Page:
Just what the doctor ordered?

Just what the doctor ordered?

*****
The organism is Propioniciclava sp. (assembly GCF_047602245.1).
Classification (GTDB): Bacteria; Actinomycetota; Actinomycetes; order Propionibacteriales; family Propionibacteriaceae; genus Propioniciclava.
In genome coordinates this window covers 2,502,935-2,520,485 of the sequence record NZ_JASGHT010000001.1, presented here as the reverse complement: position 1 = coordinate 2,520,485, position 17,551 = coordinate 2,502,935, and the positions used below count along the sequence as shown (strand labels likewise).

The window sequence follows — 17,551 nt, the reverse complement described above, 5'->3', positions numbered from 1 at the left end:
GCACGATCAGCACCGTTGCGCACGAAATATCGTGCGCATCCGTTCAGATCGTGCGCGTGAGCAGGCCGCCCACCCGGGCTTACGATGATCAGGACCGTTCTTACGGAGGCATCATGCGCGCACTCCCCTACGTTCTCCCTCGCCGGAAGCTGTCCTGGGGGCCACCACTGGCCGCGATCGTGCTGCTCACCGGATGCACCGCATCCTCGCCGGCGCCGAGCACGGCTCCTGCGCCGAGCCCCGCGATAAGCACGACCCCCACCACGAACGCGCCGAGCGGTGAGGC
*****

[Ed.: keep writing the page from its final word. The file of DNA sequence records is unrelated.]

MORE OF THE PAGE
On November 10th, the American Medical Association (AMA) passed a resolution urging the U.S. government to consider reclassifying marijuana from its current category as a dangerous drug possessing no medical use. This represents a major shift for the nation’s largest physicians’ organization, and places the group squarely behind support for more research. Since 1997, the AMA, which has 500,000 members, has called for the drug to remain in the most restrictive controlled substance category – Schedule I – which includes LSD and heroin. The AMA delegates at its Houston meeting said the decision is meant to encourage clinical research into and the development of cannabis-based pharmaceuticals and alternative means of delivering it. The change also marks another step in society’s evolving views of marijuana, which the AMA notes was once linked to homicidal mania by the federal government. California voters approved medical marijuana in 1996; marijuana has since moved more mainstream, in large part by the growing acknowledgement of its beneficial effects for the chronically ill. The Obama administration has helped that shift, ordering federal narcotics agents this year not to pursue medical marijuana patients and dispensaries that follow state laws. There is widening support nationally for marijuana decriminalization. Currently, thirteen states allow medical marijuana use; around a dozen others are considering it. The AMA, however, also adopted as part of its new policy a sentence that admonishes: “This should not be viewed as an endorsement of state-based medical cannabis programs, the legalization of marijuana, or that scientific evidence on the therapeutic use of cannabis meets the current standards for a prescription drug product.” The association also rejected a proposal to issue a more forceful call for marijuana to be rescheduled. Nevertheless, marijuana advocates welcomed the development. The AMA rejected an amendment stating that “smoking is an inherently unsafe delivery method for any therapeutic agent, and therefore smoked marijuana should not be recommended for medical use.” Supporters of the failed amendment argued that smoking is bad as a delivery system because a person combusts something and then inhales it. There was little in the way of reaction from the federal government. The White House drug czar’s office restated government opposition to legalization, saying “the FDA… judge[s] that the raw marijuana plant cannot meet the standards for identity, strength, quality, purity, packaging and labeling required of medicine.” The Drug Enforcement Administration (DEA) lists drugs in five schedules (Schedule V being the least-restrictive). Schedule II substances like cocaine and morphine have a high potential for abuse, but also accepted medical uses. Petitions have been filed to reschedule marijuana for years. The first was filed in 1972, and was passed between the DEA and the courts, dying in 1994. A 2002 petition is being considered by the DEA. The AMA notes that it was “virtually alone” in opposing the federal government’s first restrictions on marijuana, adopted in 1937. Cannabis was used for years in various medicinal products, falling into disuse in the early 20th century. In 2008, the American College of Physicians, the nation’s second-largest physician group, called for a “rigorous scientific evaluation of the potential therapeutic benefits of medical marijuana” and an “evidence-based review of marijuana’s status as a Schedule I controlled substance.” In October, the California Medical Association also passed resolutions declaring marijuana’s criminalization “a failed public health policy.” – Boomer